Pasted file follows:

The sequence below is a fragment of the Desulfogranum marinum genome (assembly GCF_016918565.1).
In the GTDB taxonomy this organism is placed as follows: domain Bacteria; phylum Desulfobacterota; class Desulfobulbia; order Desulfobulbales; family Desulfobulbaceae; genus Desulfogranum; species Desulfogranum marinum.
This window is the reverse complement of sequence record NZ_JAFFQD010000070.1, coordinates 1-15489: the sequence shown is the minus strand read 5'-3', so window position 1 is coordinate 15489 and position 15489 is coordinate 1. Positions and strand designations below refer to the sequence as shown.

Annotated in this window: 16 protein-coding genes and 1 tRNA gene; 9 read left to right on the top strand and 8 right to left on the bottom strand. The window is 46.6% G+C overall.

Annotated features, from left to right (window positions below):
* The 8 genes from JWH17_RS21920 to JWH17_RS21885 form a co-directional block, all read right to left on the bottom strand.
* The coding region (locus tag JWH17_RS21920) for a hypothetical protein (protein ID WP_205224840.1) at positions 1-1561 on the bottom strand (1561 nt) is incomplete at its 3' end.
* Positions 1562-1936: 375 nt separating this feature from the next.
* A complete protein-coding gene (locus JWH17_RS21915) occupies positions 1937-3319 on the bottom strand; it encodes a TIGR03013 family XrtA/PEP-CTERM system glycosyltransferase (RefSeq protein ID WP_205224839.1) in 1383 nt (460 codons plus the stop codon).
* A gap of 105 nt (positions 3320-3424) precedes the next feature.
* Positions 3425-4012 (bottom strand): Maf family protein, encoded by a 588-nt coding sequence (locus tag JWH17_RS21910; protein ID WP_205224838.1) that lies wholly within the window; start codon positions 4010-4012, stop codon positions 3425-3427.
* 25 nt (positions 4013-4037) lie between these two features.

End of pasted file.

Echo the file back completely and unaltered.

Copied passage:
The sequence below is a fragment of the Desulfogranum marinum genome (assembly GCF_016918565.1).
In the GTDB taxonomy this organism is placed as follows: domain Bacteria; phylum Desulfobacterota; class Desulfobulbia; order Desulfobulbales; family Desulfobulbaceae; genus Desulfogranum; species Desulfogranum marinum.
This window is the reverse complement of sequence record NZ_JAFFQD010000070.1, coordinates 1-15489: the sequence shown is the minus strand read 5'-3', so window position 1 is coordinate 15489 and position 15489 is coordinate 1. Positions and strand designations below refer to the sequence as shown.

Annotated in this window: 16 protein-coding genes and 1 tRNA gene; 9 read left to right on the top strand and 8 right to left on the bottom strand. The window is 46.6% G+C overall.

Annotated features, from left to right (window positions below):
* The 8 genes from JWH17_RS21920 to JWH17_RS21885 form a co-directional block, all read right to left on the bottom strand.
* The coding region (locus tag JWH17_RS21920) for a hypothetical protein (protein ID WP_205224840.1) at positions 1-1561 on the bottom strand (1561 nt) is incomplete at its 3' end.
* Positions 1562-1936: 375 nt separating this feature from the next.
* A complete protein-coding gene (locus JWH17_RS21915) occupies positions 1937-3319 on the bottom strand; it encodes a TIGR03013 family XrtA/PEP-CTERM system glycosyltransferase (RefSeq protein ID WP_205224839.1) in 1383 nt (460 codons plus the stop codon).
* A gap of 105 nt (positions 3320-3424) precedes the next feature.
* Positions 3425-4012 (bottom strand): Maf family protein, encoded by a 588-nt coding sequence (locus tag JWH17_RS21910; protein ID WP_205224838.1) that lies wholly within the window; start codon positions 4010-4012, stop codon positions 3425-3427.
* 25 nt (positions 4013-4037) lie between these two features.